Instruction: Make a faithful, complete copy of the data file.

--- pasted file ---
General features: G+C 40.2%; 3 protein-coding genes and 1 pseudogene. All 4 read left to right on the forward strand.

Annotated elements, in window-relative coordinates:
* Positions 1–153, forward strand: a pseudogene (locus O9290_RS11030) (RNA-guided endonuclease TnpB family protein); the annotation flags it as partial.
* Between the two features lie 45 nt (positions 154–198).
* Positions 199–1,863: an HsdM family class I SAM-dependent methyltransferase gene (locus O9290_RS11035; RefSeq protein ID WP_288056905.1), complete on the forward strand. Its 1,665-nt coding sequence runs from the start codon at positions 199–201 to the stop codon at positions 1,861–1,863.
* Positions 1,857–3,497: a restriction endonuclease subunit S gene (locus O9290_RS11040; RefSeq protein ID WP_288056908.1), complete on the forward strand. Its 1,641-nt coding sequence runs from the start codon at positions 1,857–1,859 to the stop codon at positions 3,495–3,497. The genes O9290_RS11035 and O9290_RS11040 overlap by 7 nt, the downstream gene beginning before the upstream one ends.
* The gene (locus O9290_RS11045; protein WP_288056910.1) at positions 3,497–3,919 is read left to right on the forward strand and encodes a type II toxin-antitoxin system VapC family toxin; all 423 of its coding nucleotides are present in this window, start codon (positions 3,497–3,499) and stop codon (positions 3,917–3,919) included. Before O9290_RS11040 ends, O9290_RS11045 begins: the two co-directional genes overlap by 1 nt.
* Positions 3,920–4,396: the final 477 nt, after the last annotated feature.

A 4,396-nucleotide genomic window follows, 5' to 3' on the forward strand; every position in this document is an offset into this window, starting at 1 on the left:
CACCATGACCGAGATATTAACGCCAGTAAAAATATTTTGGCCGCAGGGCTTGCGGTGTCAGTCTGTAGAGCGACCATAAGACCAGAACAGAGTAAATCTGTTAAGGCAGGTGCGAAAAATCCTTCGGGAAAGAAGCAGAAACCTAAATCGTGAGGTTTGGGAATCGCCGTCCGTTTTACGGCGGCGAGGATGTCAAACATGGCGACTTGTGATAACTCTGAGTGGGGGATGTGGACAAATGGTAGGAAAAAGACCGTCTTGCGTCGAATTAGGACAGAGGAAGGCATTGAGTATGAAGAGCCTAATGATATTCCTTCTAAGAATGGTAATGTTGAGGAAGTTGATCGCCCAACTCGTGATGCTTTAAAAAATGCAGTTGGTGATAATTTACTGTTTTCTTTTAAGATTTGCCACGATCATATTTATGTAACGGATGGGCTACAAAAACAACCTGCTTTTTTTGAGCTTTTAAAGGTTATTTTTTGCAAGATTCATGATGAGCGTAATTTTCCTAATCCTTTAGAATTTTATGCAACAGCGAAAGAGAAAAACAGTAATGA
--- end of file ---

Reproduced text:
General features: G+C 40.2%; 3 protein-coding genes and 1 pseudogene. All 4 read left to right on the forward strand.

Annotated elements, in window-relative coordinates:
* Positions 1–153, forward strand: a pseudogene (locus O9290_RS11030) (RNA-guided endonuclease TnpB family protein); the annotation flags it as partial.
* Between the two features lie 45 nt (positions 154–198).
* Positions 199–1,863: an HsdM family class I SAM-dependent methyltransferase gene (locus O9290_RS11035; RefSeq protein ID WP_288056905.1), complete on the forward strand. Its 1,665-nt coding sequence runs from the start codon at positions 199–201 to the stop codon at positions 1,861–1,863.
* Positions 1,857–3,497: a restriction endonuclease subunit S gene (locus O9290_RS11040; RefSeq protein ID WP_288056908.1), complete on the forward strand. Its 1,641-nt coding sequence runs from the start codon at positions 1,857–1,859 to the stop codon at positions 3,495–3,497. The genes O9290_RS11035 and O9290_RS11040 overlap by 7 nt, the downstream gene beginning before the upstream one ends.
* The gene (locus O9290_RS11045; protein WP_288056910.1) at positions 3,497–3,919 is read left to right on the forward strand and encodes a type II toxin-antitoxin system VapC family toxin; all 423 of its coding nucleotides are present in this window, start codon (positions 3,497–3,499) and stop codon (positions 3,917–3,919) included. Before O9290_RS11040 ends, O9290_RS11045 begins: the two co-directional genes overlap by 1 nt.
* Positions 3,920–4,396: the final 477 nt, after the last annotated feature.

A 4,396-nucleotide genomic window follows, 5' to 3' on the forward strand; every position in this document is an offset into this window, starting at 1 on the left:
CACCATGACCGAGATATTAACGCCAGTAAAAATATTTTGGCCGCAGGGCTTGCGGTGTCAGTCTGTAGAGCGACCATAAGACCAGAACAGAGTAAATCTGTTAAGGCAGGTGCGAAAAATCCTTCGGGAAAGAAGCAGAAACCTAAATCGTGAGGTTTGGGAATCGCCGTCCGTTTTACGGCGGCGAGGATGTCAAACATGGCGACTTGTGATAACTCTGAGTGGGGGATGTGGACAAATGGTAGGAAAAAGACCGTCTTGCGTCGAATTAGGACAGAGGAAGGCATTGAGTATGAAGAGCCTAATGATATTCCTTCTAAGAATGGTAATGTTGAGGAAGTTGATCGCCCAACTCGTGATGCTTTAAAAAATGCAGTTGGTGATAATTTACTGTTTTCTTTTAAGATTTGCCACGATCATATTTATGTAACGGATGGGCTACAAAAACAACCTGCTTTTTTTGAGCTTTTAAAGGTTATTTTTTGCAAGATTCATGATGAGCGTAATTTTCCTAATCCTTTAGAATTTTATGCAACAGCGAAAGAGAAAAACAGTAATGA